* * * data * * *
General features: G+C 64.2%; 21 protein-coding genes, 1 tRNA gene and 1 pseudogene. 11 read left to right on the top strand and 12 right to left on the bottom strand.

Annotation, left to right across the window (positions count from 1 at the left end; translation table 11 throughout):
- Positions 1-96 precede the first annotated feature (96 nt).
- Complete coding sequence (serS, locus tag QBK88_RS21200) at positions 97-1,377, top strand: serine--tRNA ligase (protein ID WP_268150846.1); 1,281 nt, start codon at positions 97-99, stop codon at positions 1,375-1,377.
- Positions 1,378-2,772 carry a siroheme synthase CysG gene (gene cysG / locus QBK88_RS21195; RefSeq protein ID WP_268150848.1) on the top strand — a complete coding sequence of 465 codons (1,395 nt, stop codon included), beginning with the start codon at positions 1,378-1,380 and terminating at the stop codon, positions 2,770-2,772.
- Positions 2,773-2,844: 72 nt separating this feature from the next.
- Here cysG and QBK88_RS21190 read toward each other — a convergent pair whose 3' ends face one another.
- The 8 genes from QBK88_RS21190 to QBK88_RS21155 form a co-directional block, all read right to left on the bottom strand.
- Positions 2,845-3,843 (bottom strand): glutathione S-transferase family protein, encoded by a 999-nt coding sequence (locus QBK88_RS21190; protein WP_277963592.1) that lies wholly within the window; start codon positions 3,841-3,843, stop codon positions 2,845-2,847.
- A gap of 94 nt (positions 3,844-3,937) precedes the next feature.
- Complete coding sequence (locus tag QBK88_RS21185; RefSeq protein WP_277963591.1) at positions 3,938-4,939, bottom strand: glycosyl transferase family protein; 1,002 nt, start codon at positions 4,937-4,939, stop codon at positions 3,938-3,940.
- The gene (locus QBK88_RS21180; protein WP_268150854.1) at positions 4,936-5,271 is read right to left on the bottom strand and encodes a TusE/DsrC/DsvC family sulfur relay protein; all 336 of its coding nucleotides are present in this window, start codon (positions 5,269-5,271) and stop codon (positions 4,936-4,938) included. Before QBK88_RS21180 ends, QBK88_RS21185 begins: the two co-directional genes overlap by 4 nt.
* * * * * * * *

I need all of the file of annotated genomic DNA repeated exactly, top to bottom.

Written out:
General features: G+C 64.2%; 21 protein-coding genes, 1 tRNA gene and 1 pseudogene. 11 read left to right on the top strand and 12 right to left on the bottom strand.

Annotation, left to right across the window (positions count from 1 at the left end; translation table 11 throughout):
- Positions 1-96 precede the first annotated feature (96 nt).
- Complete coding sequence (serS, locus tag QBK88_RS21200) at positions 97-1,377, top strand: serine--tRNA ligase (protein ID WP_268150846.1); 1,281 nt, start codon at positions 97-99, stop codon at positions 1,375-1,377.
- Positions 1,378-2,772 carry a siroheme synthase CysG gene (gene cysG / locus QBK88_RS21195; RefSeq protein ID WP_268150848.1) on the top strand — a complete coding sequence of 465 codons (1,395 nt, stop codon included), beginning with the start codon at positions 1,378-1,380 and terminating at the stop codon, positions 2,770-2,772.
- Positions 2,773-2,844: 72 nt separating this feature from the next.
- Here cysG and QBK88_RS21190 read toward each other — a convergent pair whose 3' ends face one another.
- The 8 genes from QBK88_RS21190 to QBK88_RS21155 form a co-directional block, all read right to left on the bottom strand.
- Positions 2,845-3,843 (bottom strand): glutathione S-transferase family protein, encoded by a 999-nt coding sequence (locus QBK88_RS21190; protein WP_277963592.1) that lies wholly within the window; start codon positions 3,841-3,843, stop codon positions 2,845-2,847.
- A gap of 94 nt (positions 3,844-3,937) precedes the next feature.
- Complete coding sequence (locus tag QBK88_RS21185; RefSeq protein WP_277963591.1) at positions 3,938-4,939, bottom strand: glycosyl transferase family protein; 1,002 nt, start codon at positions 4,937-4,939, stop codon at positions 3,938-3,940.
- The gene (locus QBK88_RS21180; protein WP_268150854.1) at positions 4,936-5,271 is read right to left on the bottom strand and encodes a TusE/DsrC/DsvC family sulfur relay protein; all 336 of its coding nucleotides are present in this window, start codon (positions 5,269-5,271) and stop codon (positions 4,936-4,938) included. Before QBK88_RS21180 ends, QBK88_RS21185 begins: the two co-directional genes overlap by 4 nt.